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Vermette Uf 300 syllabus hybrid fall 2013
Vermette Uf 300 syllabus hybrid fall 2013
Vermette Uf 300 syllabus hybrid fall 2013
Vermette Uf 300 syllabus hybrid fall 2013
Vermette Uf 300 syllabus hybrid fall 2013
Vermette Uf 300 syllabus hybrid fall 2013
Vermette Uf 300 syllabus hybrid fall 2013
Vermette Uf 300 syllabus hybrid fall 2013
Vermette Uf 300 syllabus hybrid fall 2013
Vermette Uf 300 syllabus hybrid fall 2013
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Vermette Uf 300 syllabus hybrid fall 2013

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  1. UF300 University Foundations: The Power of Thinking in the 21st Century Fall 2013 Transitional Foundations 3 Semester Credits COURSE DESCRIPTION UF 300-1070 Hybrid. August 26 – December 20, 2013 UF 300 TRANSITIONAL FOUNDATIONS Designed to meet the needs of students who have Academic Associate Degrees or who enter Boise State core certified but do not have UF 100 and UF 200 credits. Ties previous student learning to the Foundations Program and engages students in discussion of ethics, diversity, and internationalization. PREREQ: Core Certification or an Academic Associate Degree. Faculty Linda L. Vermette, Ph.D. Adjunct Faculty University Foundations Program 208-376-7515 (home) lindavermette@boisestate.edu Office Hours Please call or email to make an appointment. A 48 hour advance notice is needed. Please provide 2 or 3 day/time options. The instructor reserve the right to change the syllabus and schedule if warranted and unexpected situations arise.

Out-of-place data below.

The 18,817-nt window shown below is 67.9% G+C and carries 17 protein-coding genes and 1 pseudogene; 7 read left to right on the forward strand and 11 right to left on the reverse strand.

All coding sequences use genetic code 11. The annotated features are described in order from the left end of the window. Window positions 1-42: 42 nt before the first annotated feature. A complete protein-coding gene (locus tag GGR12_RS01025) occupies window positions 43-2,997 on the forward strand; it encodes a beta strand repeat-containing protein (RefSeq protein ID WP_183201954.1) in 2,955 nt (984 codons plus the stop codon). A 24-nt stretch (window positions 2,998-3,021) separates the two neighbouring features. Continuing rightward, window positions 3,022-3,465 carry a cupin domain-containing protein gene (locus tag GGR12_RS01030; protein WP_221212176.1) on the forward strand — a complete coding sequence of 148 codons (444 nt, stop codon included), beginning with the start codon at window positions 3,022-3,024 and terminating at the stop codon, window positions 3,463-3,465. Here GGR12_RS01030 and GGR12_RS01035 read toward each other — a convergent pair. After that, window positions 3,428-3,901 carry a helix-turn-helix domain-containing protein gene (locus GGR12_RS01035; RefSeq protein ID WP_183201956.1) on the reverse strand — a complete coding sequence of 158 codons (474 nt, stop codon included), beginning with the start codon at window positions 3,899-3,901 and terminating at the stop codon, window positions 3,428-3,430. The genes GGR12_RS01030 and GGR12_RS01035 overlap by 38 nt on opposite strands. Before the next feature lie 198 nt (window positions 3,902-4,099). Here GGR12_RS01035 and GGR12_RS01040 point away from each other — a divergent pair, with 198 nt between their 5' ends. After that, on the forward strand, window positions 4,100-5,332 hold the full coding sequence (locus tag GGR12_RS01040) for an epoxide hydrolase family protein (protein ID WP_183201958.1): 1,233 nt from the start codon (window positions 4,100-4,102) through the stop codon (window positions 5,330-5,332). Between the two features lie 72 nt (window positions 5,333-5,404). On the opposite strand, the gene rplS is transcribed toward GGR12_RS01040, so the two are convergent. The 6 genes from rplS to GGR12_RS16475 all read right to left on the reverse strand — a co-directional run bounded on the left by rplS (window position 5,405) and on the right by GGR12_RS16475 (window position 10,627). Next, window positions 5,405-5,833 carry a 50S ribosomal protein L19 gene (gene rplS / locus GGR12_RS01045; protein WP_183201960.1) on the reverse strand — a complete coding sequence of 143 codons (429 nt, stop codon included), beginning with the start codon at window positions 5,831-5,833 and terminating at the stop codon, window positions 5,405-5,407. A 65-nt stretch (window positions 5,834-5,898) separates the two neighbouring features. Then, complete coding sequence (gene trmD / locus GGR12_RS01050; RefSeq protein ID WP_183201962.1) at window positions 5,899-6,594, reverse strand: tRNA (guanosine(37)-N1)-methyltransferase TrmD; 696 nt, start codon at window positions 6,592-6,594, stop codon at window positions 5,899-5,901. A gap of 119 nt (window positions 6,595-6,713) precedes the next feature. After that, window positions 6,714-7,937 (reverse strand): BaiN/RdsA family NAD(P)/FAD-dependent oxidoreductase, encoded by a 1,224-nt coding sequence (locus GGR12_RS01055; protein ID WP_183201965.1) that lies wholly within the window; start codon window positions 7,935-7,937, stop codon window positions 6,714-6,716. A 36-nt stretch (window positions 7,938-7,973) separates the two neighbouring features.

2. COURSE OBJECTIVES University Learning Outcome to Assessments Defined: ULO Course Outcome 21st Century Skill Course Activities Assessed Through Applicable Rubrics 1. Write effectively in multiple contexts, for a variety of audiences. Evaluate and implement effective and respectful communication strategies using written, verbal, electronic, and other appropriate technologies. Communication Collaboration Discussion Boards ePortfolio eResume Global Issues Presentation 21st Century Skills Multimedia Presentation Library assignments 2. Communicate effectively in speech, both as speaker and listener. Evaluate and implement effective and respectful communication strategies using written, verbal, electronic, and other appropriate technologies. Communication Collaboration Global Issues Presentation 21st Century Skills Multimedia Presentation 3. Engage in effective critical inquiry by defining Use critical thought processes and sound reasoning to Critical Thinking Discussion Boards Global Issues Presentation Goal Setting Assignment and Reflection COURSE OVERVIEW Course Content: This course ties previous student learning to the Boise State Foundations Program and engages students in the discussion of ethics, diversity and internationalization. The course has an experiential learning component. The focus of this course is to develop the skills needed to be successful in today’s workforce including how to think critically, how to work with others, being creative and communicating that to others in both written and oral form. Also, we want to think about the current issues and trends in technology, ethics, and leadership in our increasingly global world. Students in this course are expected to examine their own skills and abilities, and then develop a plan regarding how they will insure they are ready to be successful in the ever evolving workforce. Teaching Philosophy: We will address the 300 level course objectives through readings, internet resources, and student discussions. Imbedded in this course are skills that relate to working in the 21st century that requires higher level cognitive skills (analysis, synthesis, and evaluation) and affective skills (valuing, organization, and characterization) for proficient and expert development of critical thinking and communication skills. The goal of this course is to ensure that each student has these skills as they move on towards a life of learning and achievement.